A Quiet Economic Calendar Leaves Trade Chatter in FocusA relatively quiet economic calendar leaves Brexit and trade war chatter in focus. Is the trade spat about to get worse and can Theresa May deliver?
Earlier in the Day:
Economic data released through the Asian session was on the lighter side this morning. Key stats were limited to New Zealand wholesale inflation and Business PMI figures.
For the Kiwi Dollar,
The Business PMI increased from 51.9 to 53.0 in April, falling short of a forecasted 54.5. According to the BusinessNZ PMI Survey,
- The new orders sub-index slipped from 52.7 to 52.4, with the production index easing from 50.9 to 50.8.
- Another negative was a decline in the employment sub-index, which fell from 52.0 to 51.6. In spite of the decline, the sub-index continued to hold above the long-run average of 50.7.
- Supporting the increase was a jump in deliveries. The deliveries sub-index rose from 52.7 to 56.3.
BusinessNZ also noted that, in spite of the PMI increase, the number of positive comments for April stood at 48.9%, down from 52.6% in March.
Negative comments related to a lack of orders and customer demand, in addition to seasonal factors that included Easter.
The Kiwi Dollar moved from $0.65381 to $0.65362 upon release of the figures that preceded the wholesale inflation numbers.
The Producer Price Input Index fell by 0.9% in the 1st quarter, falling well short of a forecasted 1.4% increase. In the 4th quarter, the Index had increased by 1.6%. According to figures released by NZStats, it was the first quarterly decline since the 1st quarter of 2016. The decline was attributed to a slide in electricity generation prices.
The Kiwi Dollar moved from $0.65362 to $0.65361 upon release of the figures. At the time of writing, the Kiwi Dollar was down 0.05% to $0.6533.
The Day Ahead:
For the EUR,
It’s another relatively quiet day ahead. April inflation figures are due out of the Eurozone later this morning.
The core annual rate of inflation and the annual rate of inflation figures are finalized numbers that are unlikely to have a material impact on the EUR, barring a sizeable adjustment from prelim.
The focus will likely be on the month-on-month figure that is forecasted to be EUR negative.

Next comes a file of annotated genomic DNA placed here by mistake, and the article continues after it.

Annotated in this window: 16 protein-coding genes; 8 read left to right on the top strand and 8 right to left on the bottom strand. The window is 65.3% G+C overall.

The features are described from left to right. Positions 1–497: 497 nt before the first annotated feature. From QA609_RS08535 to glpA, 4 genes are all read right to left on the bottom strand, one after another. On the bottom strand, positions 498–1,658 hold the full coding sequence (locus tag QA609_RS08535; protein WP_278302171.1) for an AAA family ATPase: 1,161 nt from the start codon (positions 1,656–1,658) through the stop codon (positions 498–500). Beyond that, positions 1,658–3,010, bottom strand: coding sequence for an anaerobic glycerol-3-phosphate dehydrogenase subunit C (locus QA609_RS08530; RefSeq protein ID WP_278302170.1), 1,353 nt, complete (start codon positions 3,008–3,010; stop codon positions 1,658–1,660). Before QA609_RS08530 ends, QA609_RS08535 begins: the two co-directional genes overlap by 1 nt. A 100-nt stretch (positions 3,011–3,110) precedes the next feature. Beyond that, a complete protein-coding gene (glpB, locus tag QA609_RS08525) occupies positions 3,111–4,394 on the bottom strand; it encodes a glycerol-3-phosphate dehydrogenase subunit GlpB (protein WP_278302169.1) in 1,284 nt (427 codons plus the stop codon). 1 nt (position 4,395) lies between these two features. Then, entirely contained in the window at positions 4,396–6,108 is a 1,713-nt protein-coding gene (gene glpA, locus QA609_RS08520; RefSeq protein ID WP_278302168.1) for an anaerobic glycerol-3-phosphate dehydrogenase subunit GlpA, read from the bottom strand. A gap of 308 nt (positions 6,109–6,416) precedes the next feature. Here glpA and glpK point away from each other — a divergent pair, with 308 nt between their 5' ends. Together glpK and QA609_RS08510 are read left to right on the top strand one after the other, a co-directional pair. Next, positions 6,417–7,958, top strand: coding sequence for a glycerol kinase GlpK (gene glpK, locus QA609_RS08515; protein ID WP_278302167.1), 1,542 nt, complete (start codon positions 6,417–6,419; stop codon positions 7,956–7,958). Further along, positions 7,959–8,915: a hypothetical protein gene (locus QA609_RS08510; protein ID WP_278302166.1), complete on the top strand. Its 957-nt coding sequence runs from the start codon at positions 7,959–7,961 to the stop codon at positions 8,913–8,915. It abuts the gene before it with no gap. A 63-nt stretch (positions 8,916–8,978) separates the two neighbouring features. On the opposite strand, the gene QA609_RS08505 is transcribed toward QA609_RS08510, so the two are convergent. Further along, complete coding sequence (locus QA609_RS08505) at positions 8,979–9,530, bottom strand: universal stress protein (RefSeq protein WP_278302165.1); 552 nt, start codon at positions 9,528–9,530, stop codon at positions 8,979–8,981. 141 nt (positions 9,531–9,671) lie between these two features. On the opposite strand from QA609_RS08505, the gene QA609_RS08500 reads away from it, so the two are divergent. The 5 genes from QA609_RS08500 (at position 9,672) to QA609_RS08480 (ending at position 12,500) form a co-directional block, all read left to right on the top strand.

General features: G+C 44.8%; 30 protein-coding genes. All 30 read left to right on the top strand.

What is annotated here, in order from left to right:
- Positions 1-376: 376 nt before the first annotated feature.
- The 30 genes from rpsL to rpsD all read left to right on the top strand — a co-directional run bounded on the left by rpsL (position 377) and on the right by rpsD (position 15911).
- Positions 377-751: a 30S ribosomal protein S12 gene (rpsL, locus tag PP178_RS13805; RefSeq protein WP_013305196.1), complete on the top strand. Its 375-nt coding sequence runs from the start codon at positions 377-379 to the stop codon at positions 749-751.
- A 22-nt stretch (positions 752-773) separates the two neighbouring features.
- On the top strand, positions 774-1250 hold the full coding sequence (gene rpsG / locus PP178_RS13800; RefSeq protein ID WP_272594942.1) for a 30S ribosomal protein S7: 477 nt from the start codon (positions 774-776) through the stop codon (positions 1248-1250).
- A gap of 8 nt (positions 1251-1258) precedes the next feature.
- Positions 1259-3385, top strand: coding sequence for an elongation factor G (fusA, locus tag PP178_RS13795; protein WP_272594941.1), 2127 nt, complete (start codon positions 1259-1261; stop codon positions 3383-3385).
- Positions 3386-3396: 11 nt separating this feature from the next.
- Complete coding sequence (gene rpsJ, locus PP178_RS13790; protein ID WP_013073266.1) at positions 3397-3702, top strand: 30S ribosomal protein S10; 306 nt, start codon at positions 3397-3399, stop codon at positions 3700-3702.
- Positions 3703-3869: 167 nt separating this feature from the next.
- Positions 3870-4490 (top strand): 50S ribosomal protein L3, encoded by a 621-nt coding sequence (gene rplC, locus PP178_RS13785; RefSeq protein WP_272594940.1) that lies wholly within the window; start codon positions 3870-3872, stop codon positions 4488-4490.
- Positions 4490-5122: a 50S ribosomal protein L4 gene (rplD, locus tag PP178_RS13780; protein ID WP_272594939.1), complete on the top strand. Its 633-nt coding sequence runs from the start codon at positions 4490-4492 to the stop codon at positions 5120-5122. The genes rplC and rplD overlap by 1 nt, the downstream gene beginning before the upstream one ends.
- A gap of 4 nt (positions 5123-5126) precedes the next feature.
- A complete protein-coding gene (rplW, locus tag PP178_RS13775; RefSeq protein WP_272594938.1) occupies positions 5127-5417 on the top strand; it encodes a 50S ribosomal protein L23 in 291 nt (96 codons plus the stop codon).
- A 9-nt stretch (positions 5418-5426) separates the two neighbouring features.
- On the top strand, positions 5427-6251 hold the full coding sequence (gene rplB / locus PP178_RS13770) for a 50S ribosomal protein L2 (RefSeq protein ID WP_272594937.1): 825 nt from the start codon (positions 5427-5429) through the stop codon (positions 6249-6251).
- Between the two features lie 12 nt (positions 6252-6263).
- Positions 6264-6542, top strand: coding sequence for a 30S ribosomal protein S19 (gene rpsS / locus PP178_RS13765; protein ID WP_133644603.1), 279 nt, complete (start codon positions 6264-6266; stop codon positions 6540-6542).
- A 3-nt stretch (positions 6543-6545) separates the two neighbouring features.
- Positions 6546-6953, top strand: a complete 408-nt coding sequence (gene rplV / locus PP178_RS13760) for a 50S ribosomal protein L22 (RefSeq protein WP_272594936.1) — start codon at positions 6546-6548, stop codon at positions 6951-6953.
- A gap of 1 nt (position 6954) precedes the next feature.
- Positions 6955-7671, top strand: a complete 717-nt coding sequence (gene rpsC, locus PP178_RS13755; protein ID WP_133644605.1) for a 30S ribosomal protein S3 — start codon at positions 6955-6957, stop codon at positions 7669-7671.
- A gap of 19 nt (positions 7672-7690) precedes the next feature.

Outside of the numbers, trade war chatter will continue to influence through the day. The EU may be off the hook for now, but it may only be a matter of time if U.S stats continue to improve…
At the time of writing, the EUR was up 0.02% at $1.1176.
For the Pound,
There are no material stats due out of the UK today.
The focus will remain on Brexit and political chatter. Rising support for the likes of the Brexit Party and an imminent change to the Tory Party leadership brings some uncertainty to what lies ahead.
Mainstream politics, while proving to be unmalleable, is palatable for the markets. A material shift in the political landscape can’t be a good thing for the Pound near-term. Even the threat has led to the Pound to sub-$1.28 levels…
At the time of writing, the Pound was down 0.09% to $1.2786.
Across the Pond,
It’s a relatively quiet day on the economic calendar. While on the lighter side, May consumer sentiment figures will provide the Greenback with direction later today. Forecasts are mixed, with the consumer expectations index forecasted to fall, while the consumer sentiment index is forecasted to be Dollar positive.
Outside of the numbers, the Oval Office will continue to influence. Things are heating up with China and the latest Huawei outburst could set back trade talks even further…
At the time of writing, the Dollar Spot Index was up 0.01% to 97.861.
For the Loonie,
It’s a quiet day ahead on the economic data front.
Any progress on metal tariffs will provide the Loonie with support, though much will depend on market sentiment towards the U.S – China trade war.
A pickup in oil prices in the early part of the morning failed to give the Loonie a boost…
The Loonie was down 0.01% at C$1.3462, against the U.S Dollar, at the time of writing.